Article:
Sponsored content and native advertising may have once been the proverbial red-headed stepchild of the content world, but those days are long gone. Today, most brands are embracing the power of native advertising and sponsored content (as well as their relative branded content). A quick look at Instagram reveals a huge jump from 1.26 million sponsored brand content posts in 2016 to 6.12 million in 2020. And there are no signs it’s slowing across any platform–in fact, read on to find out just how much marketers are doubling down on this tactic (eMarketer shows 47% of marketers worldwide are confident in the effectiveness of native advertising).
But are you left wondering just what native advertising and sponsored content actually is? We’ve got you covered. Native advertising/sponsored content is, putting it simply, content that is in line with a site’s editorial standards but is paid content from an outside advertiser.
Native advertising and sponsored content allow media outlets to become more of a platform for sponsored content, rather than one for cheesy, in-your-face advertisements like banner ads, which, let’s face it, simply don’t work. There’s also an opportunity for marketers to reinvent themselves as niche publishers and publishing partners using sponsored content, native ads, or both.
Yet with sponsored content and native ads also comes the credibility question: How will publishing these types of content affect your content’s credibility, and more importantly, your readership’s opinion of you? And we can’t talk credibility without addressing “fake news.” How did sponsored content play a part in the meteoric rise of this politically-charged buzzword?
Learn more about sponsored content and native ads–and how they affect content’s future–in our fact sheet below.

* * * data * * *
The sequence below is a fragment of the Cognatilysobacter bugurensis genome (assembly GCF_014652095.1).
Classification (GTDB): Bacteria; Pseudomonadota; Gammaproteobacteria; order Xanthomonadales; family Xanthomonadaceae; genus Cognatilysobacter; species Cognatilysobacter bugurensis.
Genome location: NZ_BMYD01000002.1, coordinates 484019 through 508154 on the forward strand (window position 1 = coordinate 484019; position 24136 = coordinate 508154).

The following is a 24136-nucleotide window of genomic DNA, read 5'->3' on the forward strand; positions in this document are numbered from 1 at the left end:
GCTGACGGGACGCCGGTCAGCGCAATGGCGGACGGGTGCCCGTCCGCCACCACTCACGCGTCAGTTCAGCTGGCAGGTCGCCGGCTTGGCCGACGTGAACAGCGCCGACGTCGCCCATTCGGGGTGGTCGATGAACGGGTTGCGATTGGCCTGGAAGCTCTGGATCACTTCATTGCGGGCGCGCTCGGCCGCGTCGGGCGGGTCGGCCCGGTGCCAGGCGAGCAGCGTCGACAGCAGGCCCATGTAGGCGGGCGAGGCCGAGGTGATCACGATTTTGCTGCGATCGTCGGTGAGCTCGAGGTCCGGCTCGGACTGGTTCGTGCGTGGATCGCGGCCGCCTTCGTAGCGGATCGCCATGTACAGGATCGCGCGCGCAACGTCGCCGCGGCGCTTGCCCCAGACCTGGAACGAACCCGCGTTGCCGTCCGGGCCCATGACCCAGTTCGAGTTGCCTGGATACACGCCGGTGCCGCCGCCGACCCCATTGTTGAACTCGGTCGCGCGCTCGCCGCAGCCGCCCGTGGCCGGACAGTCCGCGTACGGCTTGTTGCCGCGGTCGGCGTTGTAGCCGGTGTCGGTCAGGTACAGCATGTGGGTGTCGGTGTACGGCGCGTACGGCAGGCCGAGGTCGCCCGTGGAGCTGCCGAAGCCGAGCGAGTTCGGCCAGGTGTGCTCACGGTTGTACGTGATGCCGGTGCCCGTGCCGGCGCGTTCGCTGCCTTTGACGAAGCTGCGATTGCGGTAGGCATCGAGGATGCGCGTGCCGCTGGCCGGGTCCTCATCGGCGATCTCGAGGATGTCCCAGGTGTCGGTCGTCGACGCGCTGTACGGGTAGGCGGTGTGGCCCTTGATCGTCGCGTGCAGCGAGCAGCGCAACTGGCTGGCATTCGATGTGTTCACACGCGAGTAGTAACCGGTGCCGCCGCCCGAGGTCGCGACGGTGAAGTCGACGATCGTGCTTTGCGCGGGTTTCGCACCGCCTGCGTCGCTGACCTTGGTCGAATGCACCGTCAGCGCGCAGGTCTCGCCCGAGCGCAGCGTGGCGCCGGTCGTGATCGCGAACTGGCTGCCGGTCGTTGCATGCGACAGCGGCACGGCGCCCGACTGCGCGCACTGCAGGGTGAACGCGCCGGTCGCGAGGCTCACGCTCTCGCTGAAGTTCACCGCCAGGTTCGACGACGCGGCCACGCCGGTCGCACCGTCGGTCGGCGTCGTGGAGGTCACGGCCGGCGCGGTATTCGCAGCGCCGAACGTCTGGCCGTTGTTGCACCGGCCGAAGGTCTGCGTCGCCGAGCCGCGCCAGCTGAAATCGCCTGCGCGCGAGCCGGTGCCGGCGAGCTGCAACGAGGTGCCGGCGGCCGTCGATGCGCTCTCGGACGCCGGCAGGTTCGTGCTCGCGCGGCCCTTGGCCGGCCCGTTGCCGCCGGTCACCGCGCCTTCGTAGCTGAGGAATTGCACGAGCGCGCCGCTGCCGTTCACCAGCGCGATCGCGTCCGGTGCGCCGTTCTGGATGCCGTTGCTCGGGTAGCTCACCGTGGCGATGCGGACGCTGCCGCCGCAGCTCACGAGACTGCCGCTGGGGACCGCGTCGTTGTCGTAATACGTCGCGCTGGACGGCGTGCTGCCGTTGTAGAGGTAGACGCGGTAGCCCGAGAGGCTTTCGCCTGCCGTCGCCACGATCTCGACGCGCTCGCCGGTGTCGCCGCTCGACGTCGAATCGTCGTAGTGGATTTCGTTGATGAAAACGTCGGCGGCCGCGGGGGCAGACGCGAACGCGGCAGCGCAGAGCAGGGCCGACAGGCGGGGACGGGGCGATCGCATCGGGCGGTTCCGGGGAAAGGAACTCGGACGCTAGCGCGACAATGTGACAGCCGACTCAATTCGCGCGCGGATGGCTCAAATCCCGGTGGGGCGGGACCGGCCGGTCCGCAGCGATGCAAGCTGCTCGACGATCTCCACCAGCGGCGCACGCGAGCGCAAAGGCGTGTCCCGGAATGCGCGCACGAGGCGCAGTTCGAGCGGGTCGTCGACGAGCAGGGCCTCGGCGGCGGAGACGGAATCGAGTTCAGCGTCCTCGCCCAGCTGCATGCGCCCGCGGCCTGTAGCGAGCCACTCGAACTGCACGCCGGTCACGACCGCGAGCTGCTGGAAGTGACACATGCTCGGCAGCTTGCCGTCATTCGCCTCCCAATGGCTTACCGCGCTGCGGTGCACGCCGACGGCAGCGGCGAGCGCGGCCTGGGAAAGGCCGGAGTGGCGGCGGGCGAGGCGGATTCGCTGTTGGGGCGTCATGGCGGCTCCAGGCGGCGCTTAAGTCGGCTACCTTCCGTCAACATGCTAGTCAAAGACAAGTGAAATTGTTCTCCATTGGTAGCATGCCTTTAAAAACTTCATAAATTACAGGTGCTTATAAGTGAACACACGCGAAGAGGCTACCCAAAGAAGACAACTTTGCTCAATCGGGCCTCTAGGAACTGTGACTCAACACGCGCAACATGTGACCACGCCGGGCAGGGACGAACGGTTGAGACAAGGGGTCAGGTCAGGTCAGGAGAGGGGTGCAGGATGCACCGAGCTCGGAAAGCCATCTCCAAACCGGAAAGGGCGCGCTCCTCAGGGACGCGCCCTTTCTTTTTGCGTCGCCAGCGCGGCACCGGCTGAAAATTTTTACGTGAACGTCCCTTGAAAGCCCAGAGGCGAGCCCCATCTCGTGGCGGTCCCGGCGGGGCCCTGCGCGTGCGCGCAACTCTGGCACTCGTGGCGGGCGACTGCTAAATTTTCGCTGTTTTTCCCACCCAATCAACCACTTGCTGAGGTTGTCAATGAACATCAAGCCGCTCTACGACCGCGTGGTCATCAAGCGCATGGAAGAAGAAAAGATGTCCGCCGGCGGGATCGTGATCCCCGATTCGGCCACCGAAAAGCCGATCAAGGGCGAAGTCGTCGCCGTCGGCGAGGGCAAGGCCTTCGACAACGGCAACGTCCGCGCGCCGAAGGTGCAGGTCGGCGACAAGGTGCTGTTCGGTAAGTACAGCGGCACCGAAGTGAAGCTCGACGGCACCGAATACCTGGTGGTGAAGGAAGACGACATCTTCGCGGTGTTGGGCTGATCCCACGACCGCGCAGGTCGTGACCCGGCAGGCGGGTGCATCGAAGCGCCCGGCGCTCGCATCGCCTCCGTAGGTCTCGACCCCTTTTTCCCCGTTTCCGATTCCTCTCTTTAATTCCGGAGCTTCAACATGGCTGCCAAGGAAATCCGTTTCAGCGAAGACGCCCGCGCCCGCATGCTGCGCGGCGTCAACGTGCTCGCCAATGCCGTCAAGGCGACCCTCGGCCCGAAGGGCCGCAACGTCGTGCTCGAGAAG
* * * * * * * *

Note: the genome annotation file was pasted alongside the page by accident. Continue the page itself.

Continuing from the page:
Last year, advertisers spent $118.72 billion on display advertising—a 39.4% increase over the previous year. 64.2% of total display ad spending was dedicated to native display ad placements. In 2022, we expect a 14.9% increase YoY in native display ad spending, reaching $87.6 billion. – Insider Intelligence
42.2% brand lift is generated by native ads among users. – Nielsen
For marketers, native advertising could be a more effective way to reach potential customers, while sponsored content has the potential to supplement social media revenue. – Content Science Review
Native social display advertising is forecasted to grow 17.6% this year and 13.9% in 2023. – Insider Intelligence
Some experts point to an association between native advertising and the rise of “fake news.” One study found that 37% of brand advertisers weren’t complying with the Federal Trade Commission’s new rules on disclosure. – MediaRadar
The large number of people who mistakenly share fake news may be the reason why 75% of consumers trust content and recommendations seen on an editorial environment vs. 54% who trust content and recommendations on the user-generated content of social media. – Outbrain
That also brings us to influencer content, which has grown exponentially in recent years. In fact, 93% of marketers have used influencer marketing and according to Insider Intelligence forecasts, US influencer marketing spending is projected to reach double-digits until 2023, when spending on influencer marketing campaigns will approach $5 billion. But advertisers need to be careful. The Federal Trade Commission is concerned that “fake accounts, fake likes, fake followers, and fake reviews are now polluting the digital economy, making it difficult for families and small businesses looking for truthful information.”
It’s the best and worst of content times for content, from the potential of generative AI to the destruction of misinformation.
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